When we understand that spelling instruction should be strategy-based, we know that spelling instruction should not lead children and parents to believe that the only way to spell a word is to memorize it and then recall it when we need to use it in our writing. Rather, we know that spelling instruction should involve teaching the students a number of strategies that they can use independently to spell unknown words correctly right off the bat, get as close to the correct spelling of unknown words as often as possible, and notice and then fix-up spelling mistakes, fine-tuning any words that are “close” until they are exact,
When we understand that spelling instruction should be centered on sound, pattern, and meaning, we know that spelling instruction should not lead children to believe that words are a string of letters, which can be memorized through a classroom activity that sounds like this: “The word is dumbfound. Spell it! D-U-M-B-F-O-U-N-D! The word is diphthong. Spell it! D-I-P-H-T-H-O-N-G! The word is discombobulated. Spell it! D-I-S-C… you get the idea. Rather, we know that spelling is orthography, which is generating a correct sequence of letters to create a specific word through a process that utilizes involves hearing sounds and assigning letters to them, thinking in terms of patterns found in words, and always cross-referencing what we hear and see with what the word means. Thus, our instruction leads children to understand that they can spell by listening to the sounds of a word and then applying single letters and groups of letters to each sound. Our instruction also teaches children that they can spell by remembering and applying letter patterns (or word families), such as –an, -ight, and –all, as well inflectional endings like –ing and –ed and common prefixes and suffixes like dis-, pre-, -tion, and –able. And our instruction teaches children to pay attention to meaning as they spell. When children get in the habit of thinking about meaning, they are more likely to spell homophones correctly, as in the sentence “Their dog was somewhere out there, lost in the forest,” or correctly spell the /t/ sound at the end of verb as –ed, as in the words helped, fussed, and plopped.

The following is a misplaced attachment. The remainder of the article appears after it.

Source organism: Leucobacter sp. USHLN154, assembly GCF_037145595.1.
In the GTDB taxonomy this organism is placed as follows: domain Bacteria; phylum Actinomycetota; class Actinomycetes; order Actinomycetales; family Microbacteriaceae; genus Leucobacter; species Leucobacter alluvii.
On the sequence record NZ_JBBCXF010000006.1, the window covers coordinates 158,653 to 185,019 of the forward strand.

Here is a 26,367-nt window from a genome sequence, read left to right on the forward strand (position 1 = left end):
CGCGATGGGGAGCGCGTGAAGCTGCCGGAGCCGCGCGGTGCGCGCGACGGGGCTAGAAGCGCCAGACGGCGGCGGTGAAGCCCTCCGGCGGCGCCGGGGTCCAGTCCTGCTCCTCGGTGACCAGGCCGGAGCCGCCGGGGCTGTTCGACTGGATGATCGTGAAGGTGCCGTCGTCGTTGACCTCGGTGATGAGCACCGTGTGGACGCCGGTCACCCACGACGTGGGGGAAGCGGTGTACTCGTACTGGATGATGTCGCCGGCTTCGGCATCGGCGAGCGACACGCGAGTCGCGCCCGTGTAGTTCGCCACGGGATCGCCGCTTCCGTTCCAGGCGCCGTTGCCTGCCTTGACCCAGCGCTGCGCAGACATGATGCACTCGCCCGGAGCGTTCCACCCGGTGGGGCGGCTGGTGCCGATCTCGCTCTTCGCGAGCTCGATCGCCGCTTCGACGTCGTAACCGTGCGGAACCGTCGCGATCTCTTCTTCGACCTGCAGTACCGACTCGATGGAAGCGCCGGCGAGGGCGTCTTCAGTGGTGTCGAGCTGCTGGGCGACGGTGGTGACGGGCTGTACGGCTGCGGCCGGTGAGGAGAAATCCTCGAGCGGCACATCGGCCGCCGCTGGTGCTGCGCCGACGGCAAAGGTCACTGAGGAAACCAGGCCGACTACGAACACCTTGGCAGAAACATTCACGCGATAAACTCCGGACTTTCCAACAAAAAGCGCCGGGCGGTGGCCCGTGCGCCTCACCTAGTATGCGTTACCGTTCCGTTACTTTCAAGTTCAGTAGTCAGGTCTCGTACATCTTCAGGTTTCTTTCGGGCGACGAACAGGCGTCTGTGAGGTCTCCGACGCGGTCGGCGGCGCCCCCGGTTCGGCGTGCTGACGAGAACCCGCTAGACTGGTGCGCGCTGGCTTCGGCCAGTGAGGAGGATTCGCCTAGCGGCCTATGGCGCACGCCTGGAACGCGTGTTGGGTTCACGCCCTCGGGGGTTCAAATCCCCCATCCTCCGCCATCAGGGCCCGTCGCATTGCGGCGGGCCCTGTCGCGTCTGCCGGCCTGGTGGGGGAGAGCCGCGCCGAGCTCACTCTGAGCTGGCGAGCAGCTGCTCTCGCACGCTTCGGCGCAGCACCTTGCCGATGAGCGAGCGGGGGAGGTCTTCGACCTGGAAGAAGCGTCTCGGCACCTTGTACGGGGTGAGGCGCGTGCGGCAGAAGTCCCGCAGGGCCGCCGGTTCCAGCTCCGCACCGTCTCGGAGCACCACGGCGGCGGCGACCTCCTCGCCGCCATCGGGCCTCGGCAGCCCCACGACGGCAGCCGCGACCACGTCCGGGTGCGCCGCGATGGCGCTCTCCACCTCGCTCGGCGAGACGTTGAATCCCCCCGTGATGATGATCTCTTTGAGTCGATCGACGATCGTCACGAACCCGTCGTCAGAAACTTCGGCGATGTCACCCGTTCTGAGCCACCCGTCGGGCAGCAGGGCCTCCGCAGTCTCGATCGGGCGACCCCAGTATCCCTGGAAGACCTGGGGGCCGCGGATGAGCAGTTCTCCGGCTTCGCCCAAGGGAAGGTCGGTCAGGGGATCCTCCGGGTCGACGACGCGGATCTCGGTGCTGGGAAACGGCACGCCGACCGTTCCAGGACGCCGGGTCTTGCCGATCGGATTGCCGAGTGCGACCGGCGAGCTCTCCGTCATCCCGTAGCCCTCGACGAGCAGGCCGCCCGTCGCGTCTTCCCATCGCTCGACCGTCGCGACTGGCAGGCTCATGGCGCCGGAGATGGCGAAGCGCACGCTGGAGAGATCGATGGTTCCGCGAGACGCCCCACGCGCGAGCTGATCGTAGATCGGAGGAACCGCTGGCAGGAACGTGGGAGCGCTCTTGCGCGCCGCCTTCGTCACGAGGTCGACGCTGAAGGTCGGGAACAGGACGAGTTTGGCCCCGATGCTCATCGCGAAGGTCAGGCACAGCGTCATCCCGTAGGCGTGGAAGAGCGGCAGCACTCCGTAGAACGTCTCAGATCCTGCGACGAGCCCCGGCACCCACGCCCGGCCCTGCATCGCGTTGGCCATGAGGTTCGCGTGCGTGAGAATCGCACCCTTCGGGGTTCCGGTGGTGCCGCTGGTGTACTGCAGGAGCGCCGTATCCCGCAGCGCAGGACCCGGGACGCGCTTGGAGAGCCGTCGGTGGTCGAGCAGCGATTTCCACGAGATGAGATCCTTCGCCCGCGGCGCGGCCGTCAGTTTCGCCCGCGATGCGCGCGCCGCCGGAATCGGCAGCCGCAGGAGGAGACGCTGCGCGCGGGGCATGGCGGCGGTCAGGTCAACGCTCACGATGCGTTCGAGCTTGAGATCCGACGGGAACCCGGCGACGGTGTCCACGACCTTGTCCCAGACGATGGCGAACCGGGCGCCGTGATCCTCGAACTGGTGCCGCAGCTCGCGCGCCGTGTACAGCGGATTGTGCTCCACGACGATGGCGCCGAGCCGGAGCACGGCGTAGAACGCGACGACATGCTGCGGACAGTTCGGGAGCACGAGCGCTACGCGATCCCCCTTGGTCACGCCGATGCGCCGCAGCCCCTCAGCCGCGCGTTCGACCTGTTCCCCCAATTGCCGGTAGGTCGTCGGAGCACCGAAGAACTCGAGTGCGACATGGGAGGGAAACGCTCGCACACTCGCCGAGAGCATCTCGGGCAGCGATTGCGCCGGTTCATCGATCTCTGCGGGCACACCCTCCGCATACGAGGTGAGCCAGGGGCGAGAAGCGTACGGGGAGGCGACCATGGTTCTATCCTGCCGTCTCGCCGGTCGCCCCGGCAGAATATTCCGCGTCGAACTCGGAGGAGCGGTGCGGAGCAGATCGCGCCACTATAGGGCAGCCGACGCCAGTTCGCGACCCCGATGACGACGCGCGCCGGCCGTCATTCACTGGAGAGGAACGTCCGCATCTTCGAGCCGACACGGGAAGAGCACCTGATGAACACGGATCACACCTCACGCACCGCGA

Spelling is developmental